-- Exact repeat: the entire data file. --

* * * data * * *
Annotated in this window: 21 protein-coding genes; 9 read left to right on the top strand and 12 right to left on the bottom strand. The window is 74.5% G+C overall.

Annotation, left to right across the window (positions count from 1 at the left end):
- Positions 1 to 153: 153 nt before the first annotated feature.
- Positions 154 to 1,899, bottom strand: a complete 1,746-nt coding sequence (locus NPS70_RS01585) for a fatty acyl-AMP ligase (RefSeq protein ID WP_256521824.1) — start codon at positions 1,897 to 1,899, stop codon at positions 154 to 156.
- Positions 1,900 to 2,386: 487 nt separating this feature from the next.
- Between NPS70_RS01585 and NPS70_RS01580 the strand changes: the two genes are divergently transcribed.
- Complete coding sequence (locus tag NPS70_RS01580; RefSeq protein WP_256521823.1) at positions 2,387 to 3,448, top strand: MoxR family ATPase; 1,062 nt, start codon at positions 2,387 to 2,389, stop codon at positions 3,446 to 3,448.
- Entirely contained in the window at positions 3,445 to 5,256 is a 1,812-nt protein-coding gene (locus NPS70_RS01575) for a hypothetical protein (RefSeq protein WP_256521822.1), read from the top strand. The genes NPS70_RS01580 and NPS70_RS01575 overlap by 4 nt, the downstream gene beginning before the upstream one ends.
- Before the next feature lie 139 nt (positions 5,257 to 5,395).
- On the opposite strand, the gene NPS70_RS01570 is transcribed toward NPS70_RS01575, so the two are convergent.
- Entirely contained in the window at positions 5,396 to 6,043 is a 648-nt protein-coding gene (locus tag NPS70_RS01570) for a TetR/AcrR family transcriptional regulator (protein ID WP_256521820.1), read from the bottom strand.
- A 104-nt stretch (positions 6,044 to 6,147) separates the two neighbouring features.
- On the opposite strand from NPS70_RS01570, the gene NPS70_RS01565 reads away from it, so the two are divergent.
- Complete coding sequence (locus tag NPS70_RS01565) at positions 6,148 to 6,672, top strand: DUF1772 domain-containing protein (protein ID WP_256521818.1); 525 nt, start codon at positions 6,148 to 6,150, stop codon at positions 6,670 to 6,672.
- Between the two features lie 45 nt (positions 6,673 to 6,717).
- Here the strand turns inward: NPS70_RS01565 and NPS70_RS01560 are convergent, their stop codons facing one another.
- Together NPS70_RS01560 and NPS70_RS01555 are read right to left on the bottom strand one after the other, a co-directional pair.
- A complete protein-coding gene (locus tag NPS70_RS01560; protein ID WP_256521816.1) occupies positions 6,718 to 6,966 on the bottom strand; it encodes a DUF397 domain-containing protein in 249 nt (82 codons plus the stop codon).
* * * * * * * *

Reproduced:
Annotated in this window: 21 protein-coding genes; 9 read left to right on the top strand and 12 right to left on the bottom strand. The window is 74.5% G+C overall.

Annotation, left to right across the window (positions count from 1 at the left end):
- Positions 1 to 153: 153 nt before the first annotated feature.
- Positions 154 to 1,899, bottom strand: a complete 1,746-nt coding sequence (locus NPS70_RS01585) for a fatty acyl-AMP ligase (RefSeq protein ID WP_256521824.1) — start codon at positions 1,897 to 1,899, stop codon at positions 154 to 156.
- Positions 1,900 to 2,386: 487 nt separating this feature from the next.
- Between NPS70_RS01585 and NPS70_RS01580 the strand changes: the two genes are divergently transcribed.
- Complete coding sequence (locus tag NPS70_RS01580; RefSeq protein WP_256521823.1) at positions 2,387 to 3,448, top strand: MoxR family ATPase; 1,062 nt, start codon at positions 2,387 to 2,389, stop codon at positions 3,446 to 3,448.
- Entirely contained in the window at positions 3,445 to 5,256 is a 1,812-nt protein-coding gene (locus NPS70_RS01575) for a hypothetical protein (RefSeq protein WP_256521822.1), read from the top strand. The genes NPS70_RS01580 and NPS70_RS01575 overlap by 4 nt, the downstream gene beginning before the upstream one ends.
- Before the next feature lie 139 nt (positions 5,257 to 5,395).
- On the opposite strand, the gene NPS70_RS01570 is transcribed toward NPS70_RS01575, so the two are convergent.
- Entirely contained in the window at positions 5,396 to 6,043 is a 648-nt protein-coding gene (locus tag NPS70_RS01570) for a TetR/AcrR family transcriptional regulator (protein ID WP_256521820.1), read from the bottom strand.
- A 104-nt stretch (positions 6,044 to 6,147) separates the two neighbouring features.
- On the opposite strand from NPS70_RS01570, the gene NPS70_RS01565 reads away from it, so the two are divergent.
- Complete coding sequence (locus tag NPS70_RS01565) at positions 6,148 to 6,672, top strand: DUF1772 domain-containing protein (protein ID WP_256521818.1); 525 nt, start codon at positions 6,148 to 6,150, stop codon at positions 6,670 to 6,672.
- Between the two features lie 45 nt (positions 6,673 to 6,717).
- Here the strand turns inward: NPS70_RS01565 and NPS70_RS01560 are convergent, their stop codons facing one another.
- Together NPS70_RS01560 and NPS70_RS01555 are read right to left on the bottom strand one after the other, a co-directional pair.
- A complete protein-coding gene (locus tag NPS70_RS01560; protein ID WP_256521816.1) occupies positions 6,718 to 6,966 on the bottom strand; it encodes a DUF397 domain-containing protein in 249 nt (82 codons plus the stop codon).